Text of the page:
The bad news: The ancient tomb at Vergina believed to house Alexander the Great's father may in fact be the final resting place of someone else. The good news: King Philip II's tomb is just a few doors down, according to a new study—though not everyone is in agreement. Researchers built a convincing case last year that Alexander's pop rested in what is known as Tomb II, but a different set of experts now say a partial skeleton in the adjacent Tomb I could be his, reports Discovery. For one thing, the individual was 45 when he died, as was Philip. For another, records note that a leg injury three years before his death left Philip with a limp. Researchers say a left femur in Tomb I, joined awkwardly to the shin, includes a hole likely made by a projectile, reports Phys.org. The injury would've "rendered the person lame, with an uneven gait," researchers say, noting the find "conclusively identifies (Philip) as the occupant of Tomb I," per the study in PNAS.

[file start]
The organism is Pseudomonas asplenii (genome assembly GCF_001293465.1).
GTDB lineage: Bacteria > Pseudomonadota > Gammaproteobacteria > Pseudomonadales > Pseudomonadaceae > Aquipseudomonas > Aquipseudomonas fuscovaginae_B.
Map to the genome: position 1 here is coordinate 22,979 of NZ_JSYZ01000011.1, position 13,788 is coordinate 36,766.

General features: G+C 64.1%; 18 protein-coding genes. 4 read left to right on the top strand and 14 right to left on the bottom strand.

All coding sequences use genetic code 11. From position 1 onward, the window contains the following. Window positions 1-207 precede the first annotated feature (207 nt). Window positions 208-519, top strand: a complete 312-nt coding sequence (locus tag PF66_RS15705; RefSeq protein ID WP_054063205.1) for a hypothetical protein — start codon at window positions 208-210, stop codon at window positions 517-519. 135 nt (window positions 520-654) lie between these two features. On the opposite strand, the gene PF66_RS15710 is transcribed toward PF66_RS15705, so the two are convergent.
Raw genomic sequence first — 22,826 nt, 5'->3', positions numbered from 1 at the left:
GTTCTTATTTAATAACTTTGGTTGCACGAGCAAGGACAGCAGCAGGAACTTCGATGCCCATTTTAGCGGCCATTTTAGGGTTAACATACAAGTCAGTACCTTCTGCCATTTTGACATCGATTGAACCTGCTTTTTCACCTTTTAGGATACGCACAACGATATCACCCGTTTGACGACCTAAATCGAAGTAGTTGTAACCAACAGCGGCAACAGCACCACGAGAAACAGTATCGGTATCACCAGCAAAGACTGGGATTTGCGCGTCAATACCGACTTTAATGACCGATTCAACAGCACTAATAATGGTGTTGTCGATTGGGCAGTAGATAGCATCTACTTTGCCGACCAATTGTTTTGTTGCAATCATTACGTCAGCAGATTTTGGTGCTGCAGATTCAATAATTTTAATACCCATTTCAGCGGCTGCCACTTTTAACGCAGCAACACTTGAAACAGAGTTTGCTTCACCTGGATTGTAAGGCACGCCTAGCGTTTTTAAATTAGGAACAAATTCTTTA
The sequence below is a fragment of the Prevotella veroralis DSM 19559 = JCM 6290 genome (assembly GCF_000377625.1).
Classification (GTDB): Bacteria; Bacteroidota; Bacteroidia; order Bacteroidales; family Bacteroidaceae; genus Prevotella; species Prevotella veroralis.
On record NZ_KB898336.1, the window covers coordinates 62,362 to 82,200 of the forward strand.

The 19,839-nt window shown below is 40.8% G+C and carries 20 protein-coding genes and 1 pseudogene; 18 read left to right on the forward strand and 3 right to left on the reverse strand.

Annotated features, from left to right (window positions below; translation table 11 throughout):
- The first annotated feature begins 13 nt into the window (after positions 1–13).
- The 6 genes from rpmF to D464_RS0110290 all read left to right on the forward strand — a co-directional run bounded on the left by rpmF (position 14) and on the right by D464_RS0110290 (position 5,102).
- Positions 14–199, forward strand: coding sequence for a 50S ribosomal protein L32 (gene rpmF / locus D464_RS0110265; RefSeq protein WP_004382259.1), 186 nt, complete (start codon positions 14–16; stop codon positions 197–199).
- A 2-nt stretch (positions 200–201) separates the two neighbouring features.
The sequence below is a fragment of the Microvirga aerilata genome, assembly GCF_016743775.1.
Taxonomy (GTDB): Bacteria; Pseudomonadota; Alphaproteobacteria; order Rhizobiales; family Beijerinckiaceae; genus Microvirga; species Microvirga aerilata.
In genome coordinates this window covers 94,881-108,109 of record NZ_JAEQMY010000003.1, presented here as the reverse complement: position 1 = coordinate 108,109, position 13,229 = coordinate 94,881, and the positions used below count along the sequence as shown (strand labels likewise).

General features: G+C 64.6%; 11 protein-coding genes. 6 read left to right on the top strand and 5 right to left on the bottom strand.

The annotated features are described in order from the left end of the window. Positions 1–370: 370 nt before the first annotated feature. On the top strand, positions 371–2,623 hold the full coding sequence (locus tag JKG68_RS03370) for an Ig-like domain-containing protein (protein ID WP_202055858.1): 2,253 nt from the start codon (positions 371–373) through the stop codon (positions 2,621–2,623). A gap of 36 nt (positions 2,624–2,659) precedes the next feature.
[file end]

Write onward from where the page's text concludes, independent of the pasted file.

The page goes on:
The remains of a woman, 18, and a newborn also found inside are likely Philip's wife and their child, killed shortly after Philip's assassination in 336BC, researchers say. Meanwhile, the male skeleton found in Tomb II "bears no lesions to his legs that would indicate lameness," they argue, adding the bones entombed there are too late to be Philip's and a Scythian warrior. Instead, the study says those bones probably belong to Alexander the Great's half-brother, King Arrhidaeus, and his wife, Eurydice, who died in 317BC, reports LiveScience. But Theodore Antikas, who authored the earlier study on Tomb II, says the latest research is "unreliable" since only some of the bones in Tomb I were analyzed. It also isn't clear when some of them were removed from the tomb; they were found in storage and hadn't been seen since the tomb's discovery in 1977. The controversy is likely to continue. One thing experts agree on: Tomb III at the complex belongs to Alexander the Great's son. (Divers recently found treasure dating to Alexander's reign.)